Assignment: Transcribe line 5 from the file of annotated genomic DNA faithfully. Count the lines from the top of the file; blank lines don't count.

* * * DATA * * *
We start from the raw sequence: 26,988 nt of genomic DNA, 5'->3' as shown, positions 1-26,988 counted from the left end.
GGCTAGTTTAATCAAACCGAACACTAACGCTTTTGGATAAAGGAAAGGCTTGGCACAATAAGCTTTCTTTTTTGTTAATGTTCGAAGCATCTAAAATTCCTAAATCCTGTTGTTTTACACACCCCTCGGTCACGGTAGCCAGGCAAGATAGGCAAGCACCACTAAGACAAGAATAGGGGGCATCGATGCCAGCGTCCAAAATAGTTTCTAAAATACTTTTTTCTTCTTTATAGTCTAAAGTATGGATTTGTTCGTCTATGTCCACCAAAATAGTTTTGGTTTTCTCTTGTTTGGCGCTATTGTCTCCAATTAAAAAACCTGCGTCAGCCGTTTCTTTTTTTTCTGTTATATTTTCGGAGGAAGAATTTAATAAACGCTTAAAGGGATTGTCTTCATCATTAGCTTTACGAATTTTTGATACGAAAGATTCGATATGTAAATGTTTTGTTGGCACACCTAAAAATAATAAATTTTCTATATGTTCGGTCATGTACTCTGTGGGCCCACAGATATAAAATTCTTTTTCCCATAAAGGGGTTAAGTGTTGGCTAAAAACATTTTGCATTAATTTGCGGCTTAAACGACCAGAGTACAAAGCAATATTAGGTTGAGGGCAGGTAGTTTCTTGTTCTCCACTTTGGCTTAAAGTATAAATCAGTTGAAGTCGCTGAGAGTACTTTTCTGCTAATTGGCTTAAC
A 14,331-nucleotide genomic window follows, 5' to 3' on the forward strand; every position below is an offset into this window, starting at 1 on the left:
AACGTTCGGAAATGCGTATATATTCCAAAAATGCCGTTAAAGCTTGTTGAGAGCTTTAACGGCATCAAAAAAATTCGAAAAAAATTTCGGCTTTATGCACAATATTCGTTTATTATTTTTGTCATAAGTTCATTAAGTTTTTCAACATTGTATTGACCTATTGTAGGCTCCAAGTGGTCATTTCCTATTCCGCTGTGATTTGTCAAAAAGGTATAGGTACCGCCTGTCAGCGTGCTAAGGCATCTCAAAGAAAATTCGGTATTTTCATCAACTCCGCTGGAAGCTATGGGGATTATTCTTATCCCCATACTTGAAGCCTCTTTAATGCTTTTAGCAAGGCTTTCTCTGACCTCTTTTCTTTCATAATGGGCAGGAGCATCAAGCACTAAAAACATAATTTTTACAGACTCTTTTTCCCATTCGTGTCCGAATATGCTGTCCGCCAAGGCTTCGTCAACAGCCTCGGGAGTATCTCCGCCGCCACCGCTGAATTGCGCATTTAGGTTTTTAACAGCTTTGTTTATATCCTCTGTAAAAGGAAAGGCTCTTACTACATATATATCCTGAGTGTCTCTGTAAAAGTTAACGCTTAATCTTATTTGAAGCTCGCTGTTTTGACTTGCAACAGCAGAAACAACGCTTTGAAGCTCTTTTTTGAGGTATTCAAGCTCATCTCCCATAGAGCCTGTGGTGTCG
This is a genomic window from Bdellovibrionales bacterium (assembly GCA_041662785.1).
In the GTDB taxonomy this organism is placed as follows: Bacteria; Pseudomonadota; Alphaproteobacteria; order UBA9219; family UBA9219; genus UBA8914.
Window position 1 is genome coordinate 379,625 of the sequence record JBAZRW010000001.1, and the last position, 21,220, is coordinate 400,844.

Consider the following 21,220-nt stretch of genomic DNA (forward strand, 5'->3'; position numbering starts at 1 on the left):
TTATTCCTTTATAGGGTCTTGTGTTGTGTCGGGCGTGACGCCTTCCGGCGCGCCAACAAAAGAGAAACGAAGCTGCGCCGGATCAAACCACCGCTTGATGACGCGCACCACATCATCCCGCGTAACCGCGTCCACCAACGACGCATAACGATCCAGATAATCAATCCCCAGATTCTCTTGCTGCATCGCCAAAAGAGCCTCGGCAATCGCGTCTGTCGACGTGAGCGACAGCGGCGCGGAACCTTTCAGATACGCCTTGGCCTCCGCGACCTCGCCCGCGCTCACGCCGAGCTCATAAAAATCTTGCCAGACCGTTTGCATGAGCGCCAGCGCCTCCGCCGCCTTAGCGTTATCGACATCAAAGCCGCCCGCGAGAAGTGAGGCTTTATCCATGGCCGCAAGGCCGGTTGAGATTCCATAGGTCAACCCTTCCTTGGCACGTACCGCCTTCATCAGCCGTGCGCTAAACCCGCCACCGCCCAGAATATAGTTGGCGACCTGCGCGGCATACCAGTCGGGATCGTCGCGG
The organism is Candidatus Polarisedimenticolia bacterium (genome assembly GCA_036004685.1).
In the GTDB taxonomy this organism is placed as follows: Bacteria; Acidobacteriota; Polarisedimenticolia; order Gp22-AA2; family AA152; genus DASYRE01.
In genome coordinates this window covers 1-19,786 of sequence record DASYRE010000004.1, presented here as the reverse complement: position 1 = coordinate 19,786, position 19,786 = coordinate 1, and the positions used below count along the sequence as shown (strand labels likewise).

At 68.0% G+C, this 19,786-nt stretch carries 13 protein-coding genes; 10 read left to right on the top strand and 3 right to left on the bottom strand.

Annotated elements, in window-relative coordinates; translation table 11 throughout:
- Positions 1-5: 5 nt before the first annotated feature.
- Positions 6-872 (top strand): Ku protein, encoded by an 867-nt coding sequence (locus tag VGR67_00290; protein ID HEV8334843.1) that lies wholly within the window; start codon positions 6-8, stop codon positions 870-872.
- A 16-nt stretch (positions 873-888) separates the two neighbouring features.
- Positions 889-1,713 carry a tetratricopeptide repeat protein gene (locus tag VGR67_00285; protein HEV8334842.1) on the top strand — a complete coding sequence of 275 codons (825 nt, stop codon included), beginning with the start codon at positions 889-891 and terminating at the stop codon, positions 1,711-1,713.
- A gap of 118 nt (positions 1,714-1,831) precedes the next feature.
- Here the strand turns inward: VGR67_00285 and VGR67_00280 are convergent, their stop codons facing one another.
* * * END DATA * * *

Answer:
This is a genomic window from Bdellovibrionales bacterium (assembly GCA_041662785.1).